A few weeks ago, Michael started in his recent kick of craving pasta with some kind of sauce with this dish.  He knew he wanted to do either a tomato or a mushroom sauce for fresh pasta, and remembering how delicious my plate of fresh fettuccine and mushrooms at Pisticci was a few months ago, I cast my vote for the little fungi.  What he didn’t know at the time, though, was that I wanted to mix in some fresh ricotta into the pasta as well–and thus sparked a debate in Whole Foods on the virtues of ricotta versus mascarpone cheese.

We’ve used both in the past to mix in with delicate fresh pasta, and both are delicious, but I was really feeling Team Ricotta this time around, and eventually, I won over the husband–though I know that the next time around we will be buying a tub of mascarpone from Vermont Butter and Cheese…ah, compromise.

Making this dish is very, very easy to do:  thinly slice a mixture of mushrooms (here we used 8 ounces of cremini and shiitake mushrooms), and saute them in a pan with a few tablespoons of butter and olive oil for about 10 minutes or so.  Deglaze with some red wine, and let the mixture cook down more, stirring occasionally, for another ten-fifteen minutes until the mushroom mixture has cooked down some more.  Mix in a half cup of ricotta cheese with the mushrooms, and then add in cooked fresh pasta (either store-bought or homemade), and toss with the mushrooms and serve.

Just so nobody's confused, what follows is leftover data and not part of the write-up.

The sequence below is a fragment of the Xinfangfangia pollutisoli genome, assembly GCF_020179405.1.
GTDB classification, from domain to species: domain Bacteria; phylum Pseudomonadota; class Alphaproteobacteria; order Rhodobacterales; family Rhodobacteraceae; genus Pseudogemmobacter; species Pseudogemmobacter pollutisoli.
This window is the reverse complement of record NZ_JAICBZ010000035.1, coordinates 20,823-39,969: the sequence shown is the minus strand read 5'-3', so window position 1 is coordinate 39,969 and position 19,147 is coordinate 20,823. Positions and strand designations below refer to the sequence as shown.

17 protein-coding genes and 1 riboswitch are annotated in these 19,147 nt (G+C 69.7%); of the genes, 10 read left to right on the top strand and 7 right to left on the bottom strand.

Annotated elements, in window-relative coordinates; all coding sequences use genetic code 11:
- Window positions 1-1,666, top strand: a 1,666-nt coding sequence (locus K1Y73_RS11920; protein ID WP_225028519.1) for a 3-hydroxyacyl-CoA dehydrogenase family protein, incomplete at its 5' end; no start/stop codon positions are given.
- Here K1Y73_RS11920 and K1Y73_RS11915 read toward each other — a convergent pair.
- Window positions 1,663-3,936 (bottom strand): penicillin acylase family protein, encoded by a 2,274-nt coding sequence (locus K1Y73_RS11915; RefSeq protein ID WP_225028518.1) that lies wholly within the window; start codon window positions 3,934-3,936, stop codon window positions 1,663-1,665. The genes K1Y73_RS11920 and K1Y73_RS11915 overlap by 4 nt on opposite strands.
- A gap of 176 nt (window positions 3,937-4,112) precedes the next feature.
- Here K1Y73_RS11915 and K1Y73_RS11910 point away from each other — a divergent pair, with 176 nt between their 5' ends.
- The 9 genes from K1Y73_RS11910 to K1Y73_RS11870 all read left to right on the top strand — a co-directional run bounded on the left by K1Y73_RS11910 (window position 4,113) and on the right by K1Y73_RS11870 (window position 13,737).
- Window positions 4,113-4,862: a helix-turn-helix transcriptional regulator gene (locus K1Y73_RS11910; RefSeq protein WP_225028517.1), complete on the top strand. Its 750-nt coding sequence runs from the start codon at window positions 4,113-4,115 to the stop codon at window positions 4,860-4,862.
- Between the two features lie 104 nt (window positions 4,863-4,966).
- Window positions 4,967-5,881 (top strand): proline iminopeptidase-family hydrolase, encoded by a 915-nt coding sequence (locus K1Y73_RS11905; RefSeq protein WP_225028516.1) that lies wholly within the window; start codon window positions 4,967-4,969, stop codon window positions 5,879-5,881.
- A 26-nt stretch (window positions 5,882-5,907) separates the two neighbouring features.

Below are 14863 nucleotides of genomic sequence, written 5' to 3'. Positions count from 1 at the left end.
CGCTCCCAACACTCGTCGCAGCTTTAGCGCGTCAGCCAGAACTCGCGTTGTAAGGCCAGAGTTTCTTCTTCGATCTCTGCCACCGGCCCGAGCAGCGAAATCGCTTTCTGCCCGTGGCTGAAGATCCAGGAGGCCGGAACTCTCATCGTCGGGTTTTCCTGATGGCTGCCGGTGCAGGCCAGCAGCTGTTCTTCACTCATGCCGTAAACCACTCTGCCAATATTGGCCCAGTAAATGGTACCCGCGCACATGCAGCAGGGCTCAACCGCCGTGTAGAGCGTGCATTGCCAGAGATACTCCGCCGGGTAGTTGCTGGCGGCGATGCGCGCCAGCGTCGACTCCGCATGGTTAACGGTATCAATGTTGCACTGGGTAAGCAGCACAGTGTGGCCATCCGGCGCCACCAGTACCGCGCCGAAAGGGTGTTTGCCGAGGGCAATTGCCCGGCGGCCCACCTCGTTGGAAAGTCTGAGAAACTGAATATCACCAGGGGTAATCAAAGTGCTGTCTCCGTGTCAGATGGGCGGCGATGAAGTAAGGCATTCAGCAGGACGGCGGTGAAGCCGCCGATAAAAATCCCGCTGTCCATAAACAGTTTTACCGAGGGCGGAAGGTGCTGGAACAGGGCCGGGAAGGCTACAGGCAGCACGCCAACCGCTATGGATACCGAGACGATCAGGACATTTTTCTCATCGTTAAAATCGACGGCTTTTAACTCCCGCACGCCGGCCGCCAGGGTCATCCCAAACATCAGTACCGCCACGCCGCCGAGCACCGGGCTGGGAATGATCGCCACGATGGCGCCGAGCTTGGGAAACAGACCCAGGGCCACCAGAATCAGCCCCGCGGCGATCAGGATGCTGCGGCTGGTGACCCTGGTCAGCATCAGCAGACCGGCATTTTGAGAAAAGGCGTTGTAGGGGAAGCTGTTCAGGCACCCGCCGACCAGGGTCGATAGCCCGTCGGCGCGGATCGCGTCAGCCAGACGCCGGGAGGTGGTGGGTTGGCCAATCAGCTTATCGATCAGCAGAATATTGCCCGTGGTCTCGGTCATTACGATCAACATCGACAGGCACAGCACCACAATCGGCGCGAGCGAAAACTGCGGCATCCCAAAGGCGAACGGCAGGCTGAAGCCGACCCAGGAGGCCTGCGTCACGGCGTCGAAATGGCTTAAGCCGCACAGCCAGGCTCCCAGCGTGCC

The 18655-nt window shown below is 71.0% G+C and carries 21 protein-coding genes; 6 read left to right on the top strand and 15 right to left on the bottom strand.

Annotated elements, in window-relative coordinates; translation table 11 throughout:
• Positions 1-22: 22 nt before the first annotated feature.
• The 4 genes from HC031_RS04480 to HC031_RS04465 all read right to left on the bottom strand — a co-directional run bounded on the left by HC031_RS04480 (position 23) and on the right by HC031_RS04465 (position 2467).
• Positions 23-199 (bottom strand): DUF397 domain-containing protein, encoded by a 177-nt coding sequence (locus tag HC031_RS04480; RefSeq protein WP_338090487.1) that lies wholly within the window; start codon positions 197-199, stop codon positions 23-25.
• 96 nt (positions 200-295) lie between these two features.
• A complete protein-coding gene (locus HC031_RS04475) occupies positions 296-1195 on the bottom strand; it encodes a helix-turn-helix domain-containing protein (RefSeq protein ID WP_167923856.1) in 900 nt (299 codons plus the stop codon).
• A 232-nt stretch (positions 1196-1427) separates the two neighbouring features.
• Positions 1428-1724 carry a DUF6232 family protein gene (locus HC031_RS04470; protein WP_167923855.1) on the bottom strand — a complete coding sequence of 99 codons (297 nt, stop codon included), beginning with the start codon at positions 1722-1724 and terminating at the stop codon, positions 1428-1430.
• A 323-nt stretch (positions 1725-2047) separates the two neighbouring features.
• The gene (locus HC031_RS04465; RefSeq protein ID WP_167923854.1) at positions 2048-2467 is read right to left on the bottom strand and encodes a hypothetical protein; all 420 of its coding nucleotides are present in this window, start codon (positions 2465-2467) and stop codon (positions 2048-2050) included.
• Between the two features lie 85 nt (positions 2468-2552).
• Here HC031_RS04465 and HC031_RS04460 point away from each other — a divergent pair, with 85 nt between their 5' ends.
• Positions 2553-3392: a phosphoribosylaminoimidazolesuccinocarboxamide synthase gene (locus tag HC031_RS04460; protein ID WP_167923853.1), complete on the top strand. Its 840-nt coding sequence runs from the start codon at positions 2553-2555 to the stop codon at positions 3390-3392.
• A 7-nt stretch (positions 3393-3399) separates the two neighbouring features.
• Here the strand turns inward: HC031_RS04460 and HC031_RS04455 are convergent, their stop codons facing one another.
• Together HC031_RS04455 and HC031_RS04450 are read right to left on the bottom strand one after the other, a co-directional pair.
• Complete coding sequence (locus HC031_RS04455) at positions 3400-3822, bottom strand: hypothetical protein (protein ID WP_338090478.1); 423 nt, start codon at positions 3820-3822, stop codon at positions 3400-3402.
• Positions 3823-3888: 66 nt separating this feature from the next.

Buon apetito!  We’re back from our holiday break and we have some amazing meals to share with you over the next few weeks…stay tuned!

Mushroom-Provolone Ravioli in Rosemary Brown Butter Sauce

Mushroom-Provolone Ravioli in Rosemary Brown Butter Sauce